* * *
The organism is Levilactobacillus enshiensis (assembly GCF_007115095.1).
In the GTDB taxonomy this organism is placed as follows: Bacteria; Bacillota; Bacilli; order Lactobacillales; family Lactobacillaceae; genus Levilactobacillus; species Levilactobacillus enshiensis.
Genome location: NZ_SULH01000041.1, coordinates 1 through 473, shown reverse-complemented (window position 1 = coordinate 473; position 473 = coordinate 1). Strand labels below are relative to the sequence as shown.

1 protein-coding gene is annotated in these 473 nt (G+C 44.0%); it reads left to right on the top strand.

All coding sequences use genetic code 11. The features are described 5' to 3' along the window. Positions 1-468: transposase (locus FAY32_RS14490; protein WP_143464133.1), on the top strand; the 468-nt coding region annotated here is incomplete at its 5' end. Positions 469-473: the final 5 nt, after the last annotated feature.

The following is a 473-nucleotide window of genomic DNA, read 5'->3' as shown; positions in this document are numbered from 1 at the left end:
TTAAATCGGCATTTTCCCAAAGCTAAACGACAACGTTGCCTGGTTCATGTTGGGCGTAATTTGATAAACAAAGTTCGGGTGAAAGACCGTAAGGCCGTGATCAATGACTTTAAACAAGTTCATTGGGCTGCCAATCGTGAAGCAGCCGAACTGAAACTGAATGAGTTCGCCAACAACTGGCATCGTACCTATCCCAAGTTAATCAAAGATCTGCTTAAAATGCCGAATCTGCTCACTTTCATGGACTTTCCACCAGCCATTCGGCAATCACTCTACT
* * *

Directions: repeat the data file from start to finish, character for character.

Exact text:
The organism is Levilactobacillus enshiensis (assembly GCF_007115095.1).
In the GTDB taxonomy this organism is placed as follows: Bacteria; Bacillota; Bacilli; order Lactobacillales; family Lactobacillaceae; genus Levilactobacillus; species Levilactobacillus enshiensis.
Genome location: NZ_SULH01000041.1, coordinates 1 through 473, shown reverse-complemented (window position 1 = coordinate 473; position 473 = coordinate 1). Strand labels below are relative to the sequence as shown.

1 protein-coding gene is annotated in these 473 nt (G+C 44.0%); it reads left to right on the top strand.

All coding sequences use genetic code 11. The features are described 5' to 3' along the window. Positions 1-468: transposase (locus FAY32_RS14490; protein WP_143464133.1), on the top strand; the 468-nt coding region annotated here is incomplete at its 5' end. Positions 469-473: the final 5 nt, after the last annotated feature.

The following is a 473-nucleotide window of genomic DNA, read 5'->3' as shown; positions in this document are numbered from 1 at the left end:
TTAAATCGGCATTTTCCCAAAGCTAAACGACAACGTTGCCTGGTTCATGTTGGGCGTAATTTGATAAACAAAGTTCGGGTGAAAGACCGTAAGGCCGTGATCAATGACTTTAAACAAGTTCATTGGGCTGCCAATCGTGAAGCAGCCGAACTGAAACTGAATGAGTTCGCCAACAACTGGCATCGTACCTATCCCAAGTTAATCAAAGATCTGCTTAAAATGCCGAATCTGCTCACTTTCATGGACTTTCCACCAGCCATTCGGCAATCACTCTACT